Wild Style

A bankrupt New York was the incubator for rap in the early 1970s. The ethnic demographics of the formerly predominantly Jewish and Irish South Bronx had changed, in part due to the construction of the Cross-Bronx Expressway in the 1960s, which displaced thousands of people from their homes and destroyed many Bronx neighborhoods. Steeply declining property values led many South Bronx landlords to simply walk away from their buildings, or to hire arsonists to burn them down for insurance money. In order to save money, the city had shut down eight fire precincts, leaving the Bronx to burn.

South Bronx, 1970s.

This beautiful map by Molly Roy, with artwork by 1970s graffiti artist Lady Pink, shows the percentage of buildings burned for each Bronx neighborhood in the 1970s, along with a legend showing key places in the evolution of hip hop. See an enlargeable version here.

All of this provides the background for the hip hop movie Wild Style.

This micro-budget project, shot on the streets (and elevated train tracks) of New York City in 1981-82, captures the birth of rap and hip-hop culture, and the energy on display is palpable . . . This was a point in time when the scene was still so underground that an uptown white liberal could ask with a straight face about “that rat music.”

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When the film first screened in New York City, Vincent Canby, the powerful film critic for the New York Times, explained to his readers:

For the benefit of the uninitiated, rapping refers to a very particular kind of musical communication, in which the singer, backed by a monotonous, rhythmic beat, talks in rapid, always nervy rhymes that proclaim the singer’s superiority in one sort of endeavor or another. Like good calypso, good rapping is a mixture of the primitive, sophisticated and topical. Breaking, or break-dancing, is a way of dancing to these and other forms of music, a religious experience with extraordinary athletic skills. The high point of a great break-dancer’s turn may be a pirouette on his head.

A scene from the film: basketball throwdown between the teenaged Cold Brush Brothers and Fantastic Freaks.

Read about the making of the film here.

Cold Crush in 2013, in a concert to celebrate the 30th anniversary of the film:

Breakers the Rock Steady Crew, also featured in the film, with a hit they had the same year:

The trailer for a recent documentary on Jean-Michel Basquiat (1961-1988), who was part of the graffiti/street art scene:

baron-samedi-live-and-let-die-thumbnail-sg19

(Geoffrey Holder as Baron Samedi in the James Bond film Live and Let Die, 1973.)

In Wild Style, a white journalist ventures uptown to the South Bronx to get a story about graffiti writers, listening to Blondie in her car, and rocking a Debbie Harry look (at 28:05):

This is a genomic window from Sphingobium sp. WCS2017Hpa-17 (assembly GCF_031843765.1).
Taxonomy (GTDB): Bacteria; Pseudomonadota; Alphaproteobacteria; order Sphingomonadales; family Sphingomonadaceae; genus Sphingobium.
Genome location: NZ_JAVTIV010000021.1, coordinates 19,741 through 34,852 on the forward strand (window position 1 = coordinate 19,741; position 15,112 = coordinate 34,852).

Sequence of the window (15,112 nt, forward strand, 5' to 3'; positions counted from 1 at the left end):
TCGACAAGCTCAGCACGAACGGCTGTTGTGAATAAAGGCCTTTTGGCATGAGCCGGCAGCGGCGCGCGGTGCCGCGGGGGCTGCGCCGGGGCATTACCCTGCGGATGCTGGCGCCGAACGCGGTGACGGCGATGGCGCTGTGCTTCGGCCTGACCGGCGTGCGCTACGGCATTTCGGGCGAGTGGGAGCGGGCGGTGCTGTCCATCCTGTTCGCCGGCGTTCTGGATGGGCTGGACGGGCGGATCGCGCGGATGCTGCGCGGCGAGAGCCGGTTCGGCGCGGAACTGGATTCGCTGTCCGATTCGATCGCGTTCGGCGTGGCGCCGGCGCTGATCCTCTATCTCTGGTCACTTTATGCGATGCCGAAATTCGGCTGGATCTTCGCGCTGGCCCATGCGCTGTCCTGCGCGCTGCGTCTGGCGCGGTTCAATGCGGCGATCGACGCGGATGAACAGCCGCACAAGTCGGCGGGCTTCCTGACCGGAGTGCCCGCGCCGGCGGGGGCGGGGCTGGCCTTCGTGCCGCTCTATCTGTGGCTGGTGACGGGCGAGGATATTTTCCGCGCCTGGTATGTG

Blondie’s 1981 hit “Rapture” syncretized various current forms of black popular music, including disco and rap. The video contains references to West African/Carribean religion, including Baron Samedi, the lord of the dead in Haitian voudou (and Basquiat has a cameo). What else is going on in this video? Is “Rapture” an homage to black culture, or a ripoff?

Images of the band Blondie and its frontwoman Debbie Harry were a popular visual meme in graffiti art, and the bandmembers bonded with Fab 5 Freddy and other hip hop pioneers in the late 1970s.

On the other hand, in 1979, the conservative cultural critic Nathan Glazer declared about graffiti artists:

I have not interviewed the subway riders; but I am one myself, and while I do not find myself consciously making the connection between the graffiti-makers and the criminals who occasionally rob, rape, assault, and murder passengers, the sense that all are part of one world of uncontrollable predators seems inescapable. 

When we think about the beginnings of rap, we need to understand the music as a mashup of DJ-ing and MC-ing. What DJs did, as made famous by DJ Kool Here, was to use two turntables, playing the same LP, to extend the “breaks” in a song to keep the crowd dancing. This is how turntables work:

MC-ing is discussed here.

The first commercially-released rap single, the 1979 “King Tim III” by the Fatback Band, used a live funk band playing instruments, rather than rhythm breaks and samples from other recordings. MC Tim Washington rapped over the mix.

The first commercially-released rap single to achieve mainstream success was “Rapper’s Delight” by the Sugar Hill Gang, also released in 1979.

“Rapper’s Delight” uses samples from the song “Good Times” by Nile Rodgers’s disco-funk band Chic. Note how different the sound is from a live band.

(Incidentally, Nile Rodgers was a member of the New York Black Panther party in his youth, in the same section as Afeni Shakur, Tupac’s mother.)

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